Future storage devices could use glass of the size of a post-it note
This method can be used 360 terabytes of data on a disc of the size of a DVD.
The world is producing an insane amount of data every year. To give you some clue, the International Data Corp expects the world to produce 175 zettabytes of data by 2025, which is 142 zettabyte more than the data that was produced in the world in 2018.
FYI, 1 zettabyte is equal to 1 billion terabytes or 1 trillion gigabyte.
Needless to say that storing this data is no easy task and is well beyond the scope of available storage devices such as hard disks and magnetic disks.
Fuelled by the world's need of storing insane amounts of data, scientists are now exploring alternative materials for making storage devices. And one of the most promising materials that they are looking at is glass, or more specifically a 2-millimeter-thick slab of glass that is roughly the size of a post-it note.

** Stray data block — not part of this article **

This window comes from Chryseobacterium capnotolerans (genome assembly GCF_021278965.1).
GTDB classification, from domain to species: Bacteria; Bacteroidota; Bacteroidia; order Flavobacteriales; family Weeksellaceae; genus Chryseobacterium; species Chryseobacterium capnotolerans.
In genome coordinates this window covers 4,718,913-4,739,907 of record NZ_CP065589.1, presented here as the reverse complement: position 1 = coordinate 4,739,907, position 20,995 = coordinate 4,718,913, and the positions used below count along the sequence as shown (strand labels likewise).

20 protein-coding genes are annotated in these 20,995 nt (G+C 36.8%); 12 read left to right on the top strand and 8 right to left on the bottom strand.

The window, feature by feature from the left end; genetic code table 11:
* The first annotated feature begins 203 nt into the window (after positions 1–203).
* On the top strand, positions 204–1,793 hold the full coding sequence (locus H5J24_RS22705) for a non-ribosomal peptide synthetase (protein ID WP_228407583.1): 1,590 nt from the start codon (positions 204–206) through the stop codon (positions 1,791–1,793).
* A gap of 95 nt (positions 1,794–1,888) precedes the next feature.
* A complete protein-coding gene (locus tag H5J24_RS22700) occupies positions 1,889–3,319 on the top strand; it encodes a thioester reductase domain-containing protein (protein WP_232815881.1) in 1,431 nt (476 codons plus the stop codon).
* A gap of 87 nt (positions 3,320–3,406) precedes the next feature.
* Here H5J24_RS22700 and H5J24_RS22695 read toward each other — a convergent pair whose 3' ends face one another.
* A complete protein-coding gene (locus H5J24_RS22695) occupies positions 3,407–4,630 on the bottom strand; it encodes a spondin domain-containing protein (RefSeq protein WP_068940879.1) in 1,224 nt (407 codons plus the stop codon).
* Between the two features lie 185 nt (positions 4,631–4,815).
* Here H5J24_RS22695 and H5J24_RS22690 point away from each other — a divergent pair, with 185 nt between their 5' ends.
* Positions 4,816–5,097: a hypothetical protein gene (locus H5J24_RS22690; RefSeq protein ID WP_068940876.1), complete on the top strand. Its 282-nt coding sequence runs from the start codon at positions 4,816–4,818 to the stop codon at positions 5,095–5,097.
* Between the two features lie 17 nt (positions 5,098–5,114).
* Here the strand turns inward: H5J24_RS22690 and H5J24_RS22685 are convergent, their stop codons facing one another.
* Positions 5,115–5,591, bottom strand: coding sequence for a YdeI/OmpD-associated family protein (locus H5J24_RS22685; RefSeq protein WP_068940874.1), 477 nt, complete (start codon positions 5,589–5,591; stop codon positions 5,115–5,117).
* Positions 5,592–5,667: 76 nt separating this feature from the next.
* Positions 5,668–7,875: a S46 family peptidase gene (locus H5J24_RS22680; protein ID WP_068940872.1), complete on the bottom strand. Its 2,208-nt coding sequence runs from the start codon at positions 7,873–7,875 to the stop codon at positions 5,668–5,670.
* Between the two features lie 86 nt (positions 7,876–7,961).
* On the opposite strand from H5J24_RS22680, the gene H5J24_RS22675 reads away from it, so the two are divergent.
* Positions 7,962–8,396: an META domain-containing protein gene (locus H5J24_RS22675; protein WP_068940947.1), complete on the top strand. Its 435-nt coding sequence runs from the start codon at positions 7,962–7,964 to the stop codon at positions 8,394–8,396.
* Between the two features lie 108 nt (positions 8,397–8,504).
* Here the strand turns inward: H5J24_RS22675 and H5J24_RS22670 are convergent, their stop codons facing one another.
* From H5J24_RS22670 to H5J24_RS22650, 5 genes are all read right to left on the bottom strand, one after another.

This concept, however, had been mostly a theoretical concept until Microsoft as a part of its Project Silica wrote and retrieved the movie Superman (1978) on a single small piece of glass. This method could be used to store up to 360 terabytes of data on a disc of the size of a DVD.
However, Microsoft isn't alone. Seagate is also working on using glass for optical data storage. “The challenge is to develop systems that can read and write with reasonable throughput,” John Morris, chief technology officer at Seagate said in a statement to IEEE Explore.
At the moment, the challenge is not just regarding making the writing process more feasible but also making the writing process easier.
“The writing process is hard to make reliable and repeatable, and [it's hard] to minimize the time it takes to create a voxel...The read process has been a challenge in figuring out how to read the data from the glass using the minimum signal possible from the glass,” Ant Rowstron, deputy lab director at Microsoft Research Lab in Cambridge told the publication.